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Collection Sir Francis Drake (Kraus Collection)

The Unfortunate Voyage: San Juan de Ulúa 1567-1569

Drake's first real step on the stage of history was his voyage to America under the command of his kinsman, John Hawkins. The enterprise began on October 2, 1567, when a fleet of six ships set sail from Plymouth. Only two of these ships were to return home, one commanded by Drake, in January 1569, and one by Hawkins in the following month.

The outstanding incident of this voyage was its disastrous ending. After profitable (though illegal) trade in the Spanish American ports, and the commission of sundry acts of piracy, the little English squadron put into the harbor of San Juan de Ulúa, Mexico, to obtain supplies and to repair their ships. While they were there, the annual Spanish flotilla of thirteen great ships sailed into the harbor, with the new Viceroy of Mexico, Don Martín Enríquez, on board. After a few days of negotiations, a pact was concluded by which the English were allowed to repair their ships and purchase ashore the supplies they needed, while the Spanish ships would anchor near them. But Don Martín treacherously ordered the pact to be broken, and a battle ensued. Only two small ships, the Minion , with Hawkins, and the Judith, with Drake, made their escape. The other ships, almost all the gains of the voyage, and 500 men were lost. The two ships were overburdened, and more men had to be abandoned on the Texas coast, only a few of whom ever reached England again.

The most important English source for this incident is John Hawkins' own narrative of the events of the expedition, which first appeared in Hakluyt's Principall Navigations , 1589, on pages 553-557. [27]

A Spanish version of these events is in Luis Cabrera de Cordova,Filipe Segundo Rey de España , Madrid, 1619, p. 515. [37] Both Drake and Hawkins are mentioned there, in the phonetic spellings usually found in Spanish sources, "Francisco Draque" and "Juan Aquines". Drake was also sometimes rendered "Drago" (= "Dragon") in Spanish texts, in reference to the dragonlike ferocity which they attributed to him.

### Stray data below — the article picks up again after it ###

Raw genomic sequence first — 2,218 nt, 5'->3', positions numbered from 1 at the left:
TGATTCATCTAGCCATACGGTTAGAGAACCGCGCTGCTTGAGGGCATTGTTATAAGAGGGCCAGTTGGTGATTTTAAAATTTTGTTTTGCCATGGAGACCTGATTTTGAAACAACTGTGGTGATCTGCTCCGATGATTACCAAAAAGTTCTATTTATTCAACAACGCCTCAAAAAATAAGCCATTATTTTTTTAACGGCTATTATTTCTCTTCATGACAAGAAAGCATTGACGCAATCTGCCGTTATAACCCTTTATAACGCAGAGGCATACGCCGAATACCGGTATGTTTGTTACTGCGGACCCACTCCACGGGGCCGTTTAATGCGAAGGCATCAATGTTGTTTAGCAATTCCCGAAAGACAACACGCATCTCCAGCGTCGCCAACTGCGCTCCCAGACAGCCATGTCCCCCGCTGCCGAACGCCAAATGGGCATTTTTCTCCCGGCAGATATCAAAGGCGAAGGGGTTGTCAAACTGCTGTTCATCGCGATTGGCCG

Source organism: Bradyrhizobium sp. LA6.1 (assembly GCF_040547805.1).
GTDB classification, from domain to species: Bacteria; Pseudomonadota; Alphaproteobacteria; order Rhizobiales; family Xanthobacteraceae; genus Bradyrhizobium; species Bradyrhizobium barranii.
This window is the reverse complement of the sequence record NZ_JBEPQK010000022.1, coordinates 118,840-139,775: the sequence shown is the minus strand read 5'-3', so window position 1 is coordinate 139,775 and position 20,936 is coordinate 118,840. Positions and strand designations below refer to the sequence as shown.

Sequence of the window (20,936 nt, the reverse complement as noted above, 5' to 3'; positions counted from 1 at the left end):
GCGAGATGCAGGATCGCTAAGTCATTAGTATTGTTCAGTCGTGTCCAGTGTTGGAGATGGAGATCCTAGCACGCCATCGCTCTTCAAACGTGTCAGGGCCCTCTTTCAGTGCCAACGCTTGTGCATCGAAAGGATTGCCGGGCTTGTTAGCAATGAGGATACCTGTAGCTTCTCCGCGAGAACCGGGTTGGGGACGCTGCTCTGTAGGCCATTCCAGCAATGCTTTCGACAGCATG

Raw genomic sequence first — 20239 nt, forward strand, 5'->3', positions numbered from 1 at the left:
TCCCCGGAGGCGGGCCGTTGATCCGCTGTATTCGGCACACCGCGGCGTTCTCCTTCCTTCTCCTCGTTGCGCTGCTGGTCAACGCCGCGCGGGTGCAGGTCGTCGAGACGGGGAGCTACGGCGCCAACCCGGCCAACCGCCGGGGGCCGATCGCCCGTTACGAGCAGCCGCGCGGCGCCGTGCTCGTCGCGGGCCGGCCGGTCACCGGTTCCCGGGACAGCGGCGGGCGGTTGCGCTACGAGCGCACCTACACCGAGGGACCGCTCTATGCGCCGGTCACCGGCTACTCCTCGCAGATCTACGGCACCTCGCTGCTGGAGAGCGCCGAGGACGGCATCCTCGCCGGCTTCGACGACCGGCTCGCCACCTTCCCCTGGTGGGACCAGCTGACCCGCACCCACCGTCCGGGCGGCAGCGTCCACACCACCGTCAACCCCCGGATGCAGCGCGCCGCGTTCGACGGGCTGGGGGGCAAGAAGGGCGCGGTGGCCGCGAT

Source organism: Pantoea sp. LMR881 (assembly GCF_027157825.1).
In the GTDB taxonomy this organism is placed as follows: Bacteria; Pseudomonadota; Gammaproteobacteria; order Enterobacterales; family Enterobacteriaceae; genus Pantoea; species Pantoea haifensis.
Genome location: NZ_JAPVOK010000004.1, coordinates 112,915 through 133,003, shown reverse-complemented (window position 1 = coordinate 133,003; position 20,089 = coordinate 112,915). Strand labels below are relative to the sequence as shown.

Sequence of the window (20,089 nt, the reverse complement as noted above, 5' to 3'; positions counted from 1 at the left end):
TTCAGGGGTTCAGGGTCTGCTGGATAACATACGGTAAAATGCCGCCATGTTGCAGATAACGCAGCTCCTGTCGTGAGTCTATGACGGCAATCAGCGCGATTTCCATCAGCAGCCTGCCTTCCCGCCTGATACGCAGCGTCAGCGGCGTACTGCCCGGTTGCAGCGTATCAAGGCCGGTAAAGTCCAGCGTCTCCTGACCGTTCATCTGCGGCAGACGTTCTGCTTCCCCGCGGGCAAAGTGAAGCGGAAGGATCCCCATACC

A translation of the passage in Cabrera de Cordova is as follows (Libro VIII, cap. 10, p. 513):

A passage on the 1567-1569 expedition from Cabrera de Cordova's Filipe Segundo, 1619. [37].

[Queen Elizabeth] taking the advice of two Portuguese, fitted out two ships, and entrusted them, together with 500 men, to John Hawkins, a great seaman, who was a Devon man, and to another Englishman, Francis Drake. She promised them one third of the profits. They sailed for Elmina, a Portuguese trading post, and then called, with varying degrees of success, at places across from the Guinea coast to the island of La Margarita and Rio de la Hacha. As they were not allowed to trade even at Cartagena, they sailed on, and were sighted off Vera Cruz on 15 September. The royal officials at the port, thinking they were ships of the fleet expected from Spain, went on board to receive the mails. They were made prisoners and then set free. Hawkins and Drake received permission from the Viceroy of New Spain to stay in port while they did what was necessary to make ready to sail, and they kept the royal Treasurer as a hostage. They then entered the harbor of San Juan de Ulúa where six vessels heavily laden with silver were moored. Then thirteen ships of the fleet carrying the Viceroy, Don Martín Enríquez, and commanded by the General Don Francisco Luján, were sighted: as the English were in the harbor they did not try to enter. John Hawkins was afraid that these were the galleons built by Pedro Menéndez de Avilés, Adelantado of Florida, to protect the routes and convoys in the trade with the Indies, and which accompanied the fleets. He therefore sent word that he was in port by arrangement with the Viceroy, and was careening his flagship; and that this was because when he was sailing to Elmina, winds had blown him off course and that the need to save his ships was what had made him put in to land. The new Viceroy was mindful of the danger in which his ships stood by reason of the violent North winds in the Gulf; this caused him to come to an agreement with John Hawkins under which his ships were brought safely into port while hostages were given by both sides, and thus he was able to enter harbor. The authorities at Vera Cruz now became aware of the activities of which the English had been guilty, and 120 soldiers were embarked on board the fleet at night. The Viceroy set out for Mexico City.